As is the case with all child guardianship and custody laws in Canada, the FLA says that guardianship is decided by considering the best interests of the child. The FRA specifies a few factors which the judge must consider including the health and emotional well being of the child, the views of the child (if nine or over), the ties of affection that have developed, the education of the child and the capacity of persons eligible for custody to discharge parenting duties (pardon the legalese but these are words used in the FRA).

Unless there is a court order to the contrary, parents enjoy joint guardianship while they live together, whether they are married or not.

Joint means that they must consult and agree on major decisions affecting the welfare of the child. The courts will lean towards joint custody upon separation unless there is animosity between the parents, or if one of the parents does not want custody.

One outspoken Supreme Court of Canada judge recently said that joint custody is "an ideal solution of optimism over prudence" (Young v Young (1993) 4 SCR 3) while clearly stating that in family breakup situations, decision-making should be vested in only one parent.

But BC courts continue to prefer joint custody arrangements to the point where there is some suggestion that an undeclared legal presumption exists in favour of joint custody. But family law lawyers will tell you that this literally changes on a judge-by-judge basis.

The courts just about never order split custody, a rare custody order where custody is transferred from parent to parent, like a ping-pong ball, every time the child is with one or the other of the parents.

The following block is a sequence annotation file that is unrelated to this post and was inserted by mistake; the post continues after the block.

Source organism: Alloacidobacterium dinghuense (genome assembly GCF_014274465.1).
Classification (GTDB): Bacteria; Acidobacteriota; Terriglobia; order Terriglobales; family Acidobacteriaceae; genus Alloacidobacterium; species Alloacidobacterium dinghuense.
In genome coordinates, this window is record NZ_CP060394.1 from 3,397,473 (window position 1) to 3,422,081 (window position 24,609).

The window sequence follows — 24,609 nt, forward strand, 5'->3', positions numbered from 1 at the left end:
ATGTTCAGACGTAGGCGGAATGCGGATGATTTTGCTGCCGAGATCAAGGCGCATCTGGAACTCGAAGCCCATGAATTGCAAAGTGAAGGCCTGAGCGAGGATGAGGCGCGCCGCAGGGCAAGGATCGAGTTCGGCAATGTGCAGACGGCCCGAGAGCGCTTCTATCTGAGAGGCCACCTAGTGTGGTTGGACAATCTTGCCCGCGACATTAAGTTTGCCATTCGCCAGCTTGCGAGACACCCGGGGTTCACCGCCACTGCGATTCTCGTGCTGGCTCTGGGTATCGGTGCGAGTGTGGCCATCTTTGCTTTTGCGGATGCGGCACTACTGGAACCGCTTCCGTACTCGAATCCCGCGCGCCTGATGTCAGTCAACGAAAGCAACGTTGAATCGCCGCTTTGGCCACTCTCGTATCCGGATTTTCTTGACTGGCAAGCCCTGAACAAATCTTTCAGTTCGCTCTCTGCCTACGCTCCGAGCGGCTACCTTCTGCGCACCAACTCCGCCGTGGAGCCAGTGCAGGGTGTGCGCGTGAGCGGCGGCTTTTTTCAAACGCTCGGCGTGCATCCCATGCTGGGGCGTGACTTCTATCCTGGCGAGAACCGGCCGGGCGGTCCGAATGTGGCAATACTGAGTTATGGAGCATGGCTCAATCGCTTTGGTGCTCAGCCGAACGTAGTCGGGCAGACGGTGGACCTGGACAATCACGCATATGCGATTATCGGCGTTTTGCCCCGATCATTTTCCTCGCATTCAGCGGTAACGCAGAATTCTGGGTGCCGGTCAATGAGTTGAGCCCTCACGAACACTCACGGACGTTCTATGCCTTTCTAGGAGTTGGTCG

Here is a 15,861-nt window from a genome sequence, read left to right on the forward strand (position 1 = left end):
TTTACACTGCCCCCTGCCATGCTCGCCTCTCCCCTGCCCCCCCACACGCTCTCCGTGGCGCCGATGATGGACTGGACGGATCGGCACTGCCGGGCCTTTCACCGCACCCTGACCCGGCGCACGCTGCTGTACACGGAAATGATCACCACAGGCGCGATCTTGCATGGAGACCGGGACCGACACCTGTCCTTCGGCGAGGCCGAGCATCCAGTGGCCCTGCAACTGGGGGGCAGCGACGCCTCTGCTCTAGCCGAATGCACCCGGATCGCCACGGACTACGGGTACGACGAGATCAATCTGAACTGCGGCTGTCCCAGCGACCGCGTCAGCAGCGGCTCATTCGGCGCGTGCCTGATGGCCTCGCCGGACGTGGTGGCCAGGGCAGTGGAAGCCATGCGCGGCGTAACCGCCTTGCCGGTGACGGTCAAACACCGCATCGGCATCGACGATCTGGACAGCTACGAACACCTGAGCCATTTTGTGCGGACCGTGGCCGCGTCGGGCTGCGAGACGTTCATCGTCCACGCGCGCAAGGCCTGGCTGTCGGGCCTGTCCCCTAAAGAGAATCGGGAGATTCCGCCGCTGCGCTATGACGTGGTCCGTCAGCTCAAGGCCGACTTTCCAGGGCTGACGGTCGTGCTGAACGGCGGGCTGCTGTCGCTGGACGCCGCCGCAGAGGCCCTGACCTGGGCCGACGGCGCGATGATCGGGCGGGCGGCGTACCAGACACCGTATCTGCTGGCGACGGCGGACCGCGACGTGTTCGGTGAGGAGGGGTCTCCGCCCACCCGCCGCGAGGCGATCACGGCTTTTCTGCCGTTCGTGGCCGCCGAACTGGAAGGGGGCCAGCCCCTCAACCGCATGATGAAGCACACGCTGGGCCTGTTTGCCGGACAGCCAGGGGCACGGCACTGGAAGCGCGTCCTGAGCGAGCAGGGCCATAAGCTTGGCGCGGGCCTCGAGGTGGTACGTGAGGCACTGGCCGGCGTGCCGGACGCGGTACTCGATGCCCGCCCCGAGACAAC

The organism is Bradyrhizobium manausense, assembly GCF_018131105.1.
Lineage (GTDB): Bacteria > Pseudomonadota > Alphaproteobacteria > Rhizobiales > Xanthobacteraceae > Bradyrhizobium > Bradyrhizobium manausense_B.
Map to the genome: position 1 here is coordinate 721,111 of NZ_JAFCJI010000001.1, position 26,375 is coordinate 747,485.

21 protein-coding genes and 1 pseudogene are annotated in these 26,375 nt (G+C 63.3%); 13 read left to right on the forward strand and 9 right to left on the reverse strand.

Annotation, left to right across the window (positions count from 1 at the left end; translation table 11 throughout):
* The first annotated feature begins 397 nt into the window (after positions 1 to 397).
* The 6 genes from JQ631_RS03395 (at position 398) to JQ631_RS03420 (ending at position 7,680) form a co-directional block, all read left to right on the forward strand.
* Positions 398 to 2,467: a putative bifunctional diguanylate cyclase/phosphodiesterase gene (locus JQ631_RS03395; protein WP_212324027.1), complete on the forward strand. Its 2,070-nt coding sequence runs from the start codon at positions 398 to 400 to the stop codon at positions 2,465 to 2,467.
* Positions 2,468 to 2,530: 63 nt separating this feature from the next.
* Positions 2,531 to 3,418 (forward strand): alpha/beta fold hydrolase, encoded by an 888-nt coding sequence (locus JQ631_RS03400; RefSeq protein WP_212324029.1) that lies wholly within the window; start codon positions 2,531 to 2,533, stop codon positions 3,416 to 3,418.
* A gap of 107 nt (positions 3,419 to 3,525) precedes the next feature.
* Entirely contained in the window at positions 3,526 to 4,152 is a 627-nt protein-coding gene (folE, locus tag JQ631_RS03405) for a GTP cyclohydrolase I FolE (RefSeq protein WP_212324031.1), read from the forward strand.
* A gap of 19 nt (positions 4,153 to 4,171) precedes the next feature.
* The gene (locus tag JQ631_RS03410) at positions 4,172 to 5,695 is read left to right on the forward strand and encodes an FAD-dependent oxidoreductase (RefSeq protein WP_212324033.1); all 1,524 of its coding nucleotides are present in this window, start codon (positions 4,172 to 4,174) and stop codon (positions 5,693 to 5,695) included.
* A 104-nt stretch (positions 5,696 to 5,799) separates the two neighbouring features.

The FRA provides a list of who has custody of a child:

  • As noted above, where the parents still live together, joint custody exists.
  • When the parents are separated, the custody is exercised exclusively by "the parent with whom the child usually resides".
  • If custody has been decided in a court order, then custody is according to the court order.
  • If a written agreement exists that establishes custody, then custody is according to the agreement.

If there is a conflict over custody rights, then whoever has a valid court order granting custody prevails.

Failing a court order, but where there is a written agreement which covers custody, then the person with custody according to that agreement prevails. Failing either a court order or an agreement, the person with whom the child normally resides has custody. If both parents appear to claim their home as the child's residence, then custody goes to "the person who usually has day to day personal care of the child."

Parents can make wills which appoint a guardian to their child in the event of their deaths (see §50 of the Infants Act). But the death of one parent/guardian does not affect the surviving guardian who then exercises these rights exclusively.

Parents can agree on which of them will be guardian but the court can overlook this agreement if, in the court's opinion, it is contrary to the best interests of the child.

BC courts can award guardianship to third-parties such as grandparents or relatives but only in exceptional circumstances such as the existence of a strong bond between the child and the third party, where such an order would continue the living arrangements presently enjoyed by the children (i.e., respect of the custody status quo) or where the court feels that there would be a risk to the child's welfare if it were to be placed in the custody of a natural parent. This is a good example of how the interests of the child prevails over the interests of parents in child custody cases. In these cases, where the child is over the age of twelve, the child's consent is required although, once again, the judge does have the power to overrule the child's preference.

BC courts will consider the views of the child provided that the child is old enough (generally, at least nine) but is not bound by the child's preference (see Views of a Child & Separated Parents: Living With Dad or Mom).